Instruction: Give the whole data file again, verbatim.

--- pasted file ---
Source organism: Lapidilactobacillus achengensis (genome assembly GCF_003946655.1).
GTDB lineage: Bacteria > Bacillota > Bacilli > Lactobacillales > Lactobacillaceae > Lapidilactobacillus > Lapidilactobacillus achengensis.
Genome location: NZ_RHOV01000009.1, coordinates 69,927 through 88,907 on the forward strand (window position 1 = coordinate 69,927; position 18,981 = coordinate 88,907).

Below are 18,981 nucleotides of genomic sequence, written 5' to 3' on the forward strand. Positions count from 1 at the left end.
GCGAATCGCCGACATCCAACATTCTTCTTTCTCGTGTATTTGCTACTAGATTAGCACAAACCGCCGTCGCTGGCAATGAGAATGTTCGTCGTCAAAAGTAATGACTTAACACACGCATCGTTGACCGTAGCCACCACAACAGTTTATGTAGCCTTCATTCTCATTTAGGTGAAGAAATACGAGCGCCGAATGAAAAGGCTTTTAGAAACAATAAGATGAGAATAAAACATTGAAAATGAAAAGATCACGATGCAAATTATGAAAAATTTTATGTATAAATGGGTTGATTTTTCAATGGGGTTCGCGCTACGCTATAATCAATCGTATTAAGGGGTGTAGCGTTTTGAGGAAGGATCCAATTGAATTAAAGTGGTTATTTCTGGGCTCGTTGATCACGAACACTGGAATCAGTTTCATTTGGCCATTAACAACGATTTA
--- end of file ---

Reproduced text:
Source organism: Lapidilactobacillus achengensis (genome assembly GCF_003946655.1).
GTDB lineage: Bacteria > Bacillota > Bacilli > Lactobacillales > Lactobacillaceae > Lapidilactobacillus > Lapidilactobacillus achengensis.
Genome location: NZ_RHOV01000009.1, coordinates 69,927 through 88,907 on the forward strand (window position 1 = coordinate 69,927; position 18,981 = coordinate 88,907).

Below are 18,981 nucleotides of genomic sequence, written 5' to 3' on the forward strand. Positions count from 1 at the left end.
GCGAATCGCCGACATCCAACATTCTTCTTTCTCGTGTATTTGCTACTAGATTAGCACAAACCGCCGTCGCTGGCAATGAGAATGTTCGTCGTCAAAAGTAATGACTTAACACACGCATCGTTGACCGTAGCCACCACAACAGTTTATGTAGCCTTCATTCTCATTTAGGTGAAGAAATACGAGCGCCGAATGAAAAGGCTTTTAGAAACAATAAGATGAGAATAAAACATTGAAAATGAAAAGATCACGATGCAAATTATGAAAAATTTTATGTATAAATGGGTTGATTTTTCAATGGGGTTCGCGCTACGCTATAATCAATCGTATTAAGGGGTGTAGCGTTTTGAGGAAGGATCCAATTGAATTAAAGTGGTTATTTCTGGGCTCGTTGATCACGAACACTGGAATCAGTTTCATTTGGCCATTAACAACGATTTA